How To Identify Your Differentiation? - Sales Training
This information is for the sales person who either wants to reevaluate the product and company differentiation they have been taught or to ascertain what differentiation they can establish.
There are two exercises below that you can follow to also identify your competitor’s differentiation, which will allow you the opportunity to strategize a counter-response.
Exercise 1 identifies product differentiation and exercise 2, company differentiation. Review each of your products, and based on your current knowledge and customer feedback, complete table one by incorporating your top four most commonly wanted features for each of your products. Once you have identified and listed four features, review your top three competitors. Identify their equivalent products and incorporate each of their product’s corresponding features. Once this is completed, you will be able to ascertain which of your features, if any, your competition does not have. These will be your exclusive features.
Incorporate your exclusive features into table two and then complete the table with the benefit of each feature, what the result would be and if there is a financial return from the result. For example, let’s say you are a salesperson selling manufacturing conveyor systems and one of the features within your conveyor is a 240HP engine that offers a processing speed 30 percent faster than your nearest competition, and the increased speed enables your customer to ship 20 percent more orders each week. If the potential customer’s average order fulfillment is 100 orders a week, this exclusive feature would garner the customer an additional twenty orders per week. If the average order value is $350, these additional twenty orders would equate to $7,000 per week and an increased revenue of $364,000 per year.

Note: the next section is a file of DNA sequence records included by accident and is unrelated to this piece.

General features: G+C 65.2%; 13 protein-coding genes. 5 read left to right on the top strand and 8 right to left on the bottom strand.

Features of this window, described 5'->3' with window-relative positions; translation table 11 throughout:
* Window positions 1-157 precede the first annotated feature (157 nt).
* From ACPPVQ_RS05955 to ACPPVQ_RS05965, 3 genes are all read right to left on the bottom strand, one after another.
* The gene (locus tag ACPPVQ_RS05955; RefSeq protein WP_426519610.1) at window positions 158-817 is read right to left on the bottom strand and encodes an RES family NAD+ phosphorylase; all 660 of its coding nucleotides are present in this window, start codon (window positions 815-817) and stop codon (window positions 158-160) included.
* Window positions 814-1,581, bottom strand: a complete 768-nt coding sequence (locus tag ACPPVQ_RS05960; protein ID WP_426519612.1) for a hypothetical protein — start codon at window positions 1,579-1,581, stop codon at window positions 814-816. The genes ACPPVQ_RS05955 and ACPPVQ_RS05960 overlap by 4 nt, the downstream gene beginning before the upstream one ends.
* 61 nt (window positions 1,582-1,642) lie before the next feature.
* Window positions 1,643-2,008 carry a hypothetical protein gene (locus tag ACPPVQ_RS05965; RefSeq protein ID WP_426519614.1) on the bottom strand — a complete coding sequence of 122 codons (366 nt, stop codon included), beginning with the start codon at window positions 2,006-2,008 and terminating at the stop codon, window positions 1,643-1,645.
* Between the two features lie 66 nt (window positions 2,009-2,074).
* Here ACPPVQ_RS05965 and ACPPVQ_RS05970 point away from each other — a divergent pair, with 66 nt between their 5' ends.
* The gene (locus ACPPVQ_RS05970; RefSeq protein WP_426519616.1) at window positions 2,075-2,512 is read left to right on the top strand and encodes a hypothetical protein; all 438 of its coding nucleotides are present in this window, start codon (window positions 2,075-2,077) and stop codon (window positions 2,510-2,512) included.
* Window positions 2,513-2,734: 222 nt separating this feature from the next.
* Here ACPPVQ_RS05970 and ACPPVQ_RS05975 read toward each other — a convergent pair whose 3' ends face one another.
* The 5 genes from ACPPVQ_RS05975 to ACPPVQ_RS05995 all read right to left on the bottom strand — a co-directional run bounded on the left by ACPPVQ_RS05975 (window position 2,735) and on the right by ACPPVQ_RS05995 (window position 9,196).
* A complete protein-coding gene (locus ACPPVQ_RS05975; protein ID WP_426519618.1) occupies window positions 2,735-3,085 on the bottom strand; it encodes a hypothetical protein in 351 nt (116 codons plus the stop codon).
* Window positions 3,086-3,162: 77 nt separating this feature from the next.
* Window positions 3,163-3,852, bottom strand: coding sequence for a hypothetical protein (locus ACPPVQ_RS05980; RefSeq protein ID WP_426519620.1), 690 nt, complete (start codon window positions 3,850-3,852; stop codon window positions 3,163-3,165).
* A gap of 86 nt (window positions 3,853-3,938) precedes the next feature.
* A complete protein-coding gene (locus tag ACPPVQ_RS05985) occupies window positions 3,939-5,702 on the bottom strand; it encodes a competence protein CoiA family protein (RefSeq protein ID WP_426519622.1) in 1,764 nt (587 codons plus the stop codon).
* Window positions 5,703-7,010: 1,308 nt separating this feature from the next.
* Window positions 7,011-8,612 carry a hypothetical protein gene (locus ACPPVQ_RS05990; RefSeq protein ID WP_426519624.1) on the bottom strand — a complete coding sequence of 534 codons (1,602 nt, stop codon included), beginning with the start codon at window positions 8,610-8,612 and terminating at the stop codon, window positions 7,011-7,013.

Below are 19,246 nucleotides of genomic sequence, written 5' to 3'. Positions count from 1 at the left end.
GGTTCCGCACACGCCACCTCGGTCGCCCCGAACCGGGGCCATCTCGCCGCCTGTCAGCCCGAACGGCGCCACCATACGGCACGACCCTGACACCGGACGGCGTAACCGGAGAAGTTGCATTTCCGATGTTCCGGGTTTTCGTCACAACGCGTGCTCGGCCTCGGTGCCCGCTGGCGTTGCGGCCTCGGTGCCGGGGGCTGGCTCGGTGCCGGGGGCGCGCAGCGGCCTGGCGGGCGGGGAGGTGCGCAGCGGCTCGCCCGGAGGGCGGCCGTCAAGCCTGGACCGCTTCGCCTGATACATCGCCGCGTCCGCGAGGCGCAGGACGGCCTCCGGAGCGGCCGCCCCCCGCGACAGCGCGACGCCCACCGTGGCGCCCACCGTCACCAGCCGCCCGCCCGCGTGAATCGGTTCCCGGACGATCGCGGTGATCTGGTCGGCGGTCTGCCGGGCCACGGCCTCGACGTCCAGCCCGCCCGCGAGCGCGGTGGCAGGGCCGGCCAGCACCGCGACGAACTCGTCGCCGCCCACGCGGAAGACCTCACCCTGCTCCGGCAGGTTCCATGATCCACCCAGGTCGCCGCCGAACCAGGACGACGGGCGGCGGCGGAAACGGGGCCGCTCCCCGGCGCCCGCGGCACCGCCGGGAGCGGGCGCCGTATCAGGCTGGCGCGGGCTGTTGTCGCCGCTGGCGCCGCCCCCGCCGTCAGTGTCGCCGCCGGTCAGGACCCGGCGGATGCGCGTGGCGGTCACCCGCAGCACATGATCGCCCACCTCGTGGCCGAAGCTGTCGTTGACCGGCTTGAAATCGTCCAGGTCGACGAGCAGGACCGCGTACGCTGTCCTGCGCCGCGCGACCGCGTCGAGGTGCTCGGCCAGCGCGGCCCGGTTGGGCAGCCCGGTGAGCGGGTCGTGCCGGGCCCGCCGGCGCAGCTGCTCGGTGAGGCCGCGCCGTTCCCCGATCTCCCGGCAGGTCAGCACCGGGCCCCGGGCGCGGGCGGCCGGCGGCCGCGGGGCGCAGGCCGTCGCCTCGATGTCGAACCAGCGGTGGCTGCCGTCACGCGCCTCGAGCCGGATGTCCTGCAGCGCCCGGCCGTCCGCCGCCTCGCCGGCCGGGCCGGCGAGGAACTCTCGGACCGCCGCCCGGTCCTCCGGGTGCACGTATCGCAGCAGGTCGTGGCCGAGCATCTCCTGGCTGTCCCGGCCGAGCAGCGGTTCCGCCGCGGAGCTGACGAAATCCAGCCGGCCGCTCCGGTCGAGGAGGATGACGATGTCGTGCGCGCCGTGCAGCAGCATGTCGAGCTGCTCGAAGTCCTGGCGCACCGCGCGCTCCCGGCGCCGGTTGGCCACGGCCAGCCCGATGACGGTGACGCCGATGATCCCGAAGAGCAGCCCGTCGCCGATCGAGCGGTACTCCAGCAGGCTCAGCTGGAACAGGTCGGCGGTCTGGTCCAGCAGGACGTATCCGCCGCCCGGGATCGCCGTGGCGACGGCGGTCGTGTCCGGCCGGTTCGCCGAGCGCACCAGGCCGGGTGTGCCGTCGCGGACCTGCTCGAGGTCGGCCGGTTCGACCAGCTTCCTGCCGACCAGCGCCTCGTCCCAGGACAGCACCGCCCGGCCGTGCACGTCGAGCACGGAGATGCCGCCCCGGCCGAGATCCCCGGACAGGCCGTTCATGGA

Table three should be completed if you have identified a competitor’s exclusive product feature. Your advanced understanding of your competitor’s differentiation will give you the time to prepare an intelligent response that could help to reduce the competitor’s importance and redirect the focus back to the benefits and results of your product. For example, fingerprint security on your cell phone might sound like an excellent benefit that your competitor has but that you do not; however, what if you need someone to access your telephone when you’re not with it? Perhaps you need a stored number or information from a text? Your ability to look at situations before they are in front of you increases the likelihood that you will effectively address your customer’s concerns and will greatly improve your chances of moving the sale forward.
Download EXERCISE 1 here
Download EXERCISE 2 here
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